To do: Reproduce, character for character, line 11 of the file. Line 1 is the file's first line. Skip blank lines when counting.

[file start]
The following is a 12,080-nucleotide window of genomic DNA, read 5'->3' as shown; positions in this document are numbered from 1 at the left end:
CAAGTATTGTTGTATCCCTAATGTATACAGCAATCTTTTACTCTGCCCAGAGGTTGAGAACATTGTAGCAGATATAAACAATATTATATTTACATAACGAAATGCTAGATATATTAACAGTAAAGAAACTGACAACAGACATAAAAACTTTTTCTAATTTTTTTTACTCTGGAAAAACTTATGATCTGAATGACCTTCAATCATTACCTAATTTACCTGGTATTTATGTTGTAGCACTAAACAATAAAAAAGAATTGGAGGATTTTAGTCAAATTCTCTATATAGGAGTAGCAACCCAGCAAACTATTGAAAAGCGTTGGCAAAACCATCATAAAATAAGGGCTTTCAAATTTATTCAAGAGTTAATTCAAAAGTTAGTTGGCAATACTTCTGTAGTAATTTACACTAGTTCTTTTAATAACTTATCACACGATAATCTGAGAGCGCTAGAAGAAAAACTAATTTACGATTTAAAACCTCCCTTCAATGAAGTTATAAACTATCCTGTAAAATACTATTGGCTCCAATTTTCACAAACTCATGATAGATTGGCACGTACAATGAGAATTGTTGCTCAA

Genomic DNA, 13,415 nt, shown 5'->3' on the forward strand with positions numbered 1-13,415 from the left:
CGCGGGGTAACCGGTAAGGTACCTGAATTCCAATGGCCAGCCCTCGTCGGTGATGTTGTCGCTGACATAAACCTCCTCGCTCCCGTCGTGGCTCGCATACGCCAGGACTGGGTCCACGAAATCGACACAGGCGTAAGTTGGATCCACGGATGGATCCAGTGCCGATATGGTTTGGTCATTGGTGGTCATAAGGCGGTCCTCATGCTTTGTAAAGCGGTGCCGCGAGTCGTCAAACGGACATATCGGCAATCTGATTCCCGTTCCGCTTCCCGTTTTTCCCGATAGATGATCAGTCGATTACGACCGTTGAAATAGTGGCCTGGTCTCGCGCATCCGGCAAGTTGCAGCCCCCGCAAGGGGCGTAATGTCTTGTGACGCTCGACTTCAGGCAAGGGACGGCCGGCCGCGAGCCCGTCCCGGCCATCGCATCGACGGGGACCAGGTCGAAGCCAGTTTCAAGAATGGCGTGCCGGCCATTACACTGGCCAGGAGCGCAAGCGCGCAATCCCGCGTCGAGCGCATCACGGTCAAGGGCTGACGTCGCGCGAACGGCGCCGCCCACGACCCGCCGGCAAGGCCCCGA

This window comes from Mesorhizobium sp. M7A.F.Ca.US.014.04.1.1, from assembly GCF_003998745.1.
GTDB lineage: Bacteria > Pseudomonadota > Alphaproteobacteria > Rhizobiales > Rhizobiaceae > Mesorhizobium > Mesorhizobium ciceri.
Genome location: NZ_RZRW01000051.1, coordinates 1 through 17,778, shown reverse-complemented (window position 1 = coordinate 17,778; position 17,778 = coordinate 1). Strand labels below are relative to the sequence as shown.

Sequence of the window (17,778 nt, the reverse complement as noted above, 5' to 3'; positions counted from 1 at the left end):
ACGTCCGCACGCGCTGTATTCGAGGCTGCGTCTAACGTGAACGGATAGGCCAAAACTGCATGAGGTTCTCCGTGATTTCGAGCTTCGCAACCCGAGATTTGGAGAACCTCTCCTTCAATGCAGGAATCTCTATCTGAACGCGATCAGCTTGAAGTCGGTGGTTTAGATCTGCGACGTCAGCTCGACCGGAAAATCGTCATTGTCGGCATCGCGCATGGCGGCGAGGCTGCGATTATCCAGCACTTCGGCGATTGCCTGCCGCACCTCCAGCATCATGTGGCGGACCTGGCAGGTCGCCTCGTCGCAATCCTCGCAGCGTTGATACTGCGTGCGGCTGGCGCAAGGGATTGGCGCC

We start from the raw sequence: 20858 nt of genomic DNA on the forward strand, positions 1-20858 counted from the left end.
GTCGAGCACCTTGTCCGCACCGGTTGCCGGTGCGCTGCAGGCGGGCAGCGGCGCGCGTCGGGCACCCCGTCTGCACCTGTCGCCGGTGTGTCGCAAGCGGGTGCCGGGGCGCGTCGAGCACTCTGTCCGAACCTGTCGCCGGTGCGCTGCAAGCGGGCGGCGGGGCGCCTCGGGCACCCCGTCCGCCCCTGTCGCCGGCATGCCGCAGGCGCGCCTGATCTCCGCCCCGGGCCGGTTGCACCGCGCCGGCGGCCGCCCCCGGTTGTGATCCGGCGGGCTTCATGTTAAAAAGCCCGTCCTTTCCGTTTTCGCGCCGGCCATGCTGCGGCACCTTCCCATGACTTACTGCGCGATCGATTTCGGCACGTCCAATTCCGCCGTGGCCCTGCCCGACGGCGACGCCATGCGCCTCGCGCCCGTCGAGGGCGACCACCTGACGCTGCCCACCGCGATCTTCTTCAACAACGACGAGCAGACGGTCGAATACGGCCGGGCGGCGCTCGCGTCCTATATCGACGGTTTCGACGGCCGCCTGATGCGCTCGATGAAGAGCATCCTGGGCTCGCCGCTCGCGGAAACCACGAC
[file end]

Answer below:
GTCGAGCACCTTGTCCGCACCGGTTGCCGGTGCGCTGCAGGCGGGCAGCGGCGCGCGTCGGGCACCCCGTCTGCACCTGTCGCCGGTGTGTCGCAAGCGGGTGCCGGGGCGCGTCGAGCACTCTGTCCGAACCTGTCGCCGGTGCGCTGCAAGCGGGCGGCGGGGCGCCTCGGGCACCCCGTCCGCCCCTGTCGCCGGCATGCCGCAGGCGCGCCTGATCTCCGCCCCGGGCCGGTTGCACCGCGCCGGCGGCCGCCCCCGGTTGTGATCCGGCGGGCTTCATGTTAAAAAGCCCGTCCTTTCCGTTTTCGCGCCGGCCATGCTGCGGCACCTTCCCATGACTTACTGCGCGATCGATTTCGGCACGTCCAATTCCGCCGTGGCCCTGCCCGACGGCGACGCCATGCGCCTCGCGCCCGTCGAGGGCGACCACCTGACGCTGCCCACCGCGATCTTCTTCAACAACGACGAGCAGACGGTCGAATACGGCCGGGCGGCGCTCGCGTCCTATATCGACGGTTTCGACGGCCGCCTGATGCGCTCGATGAAGAGCATCCTGGGCTCGCCGCTCGCGGAAACCACGAC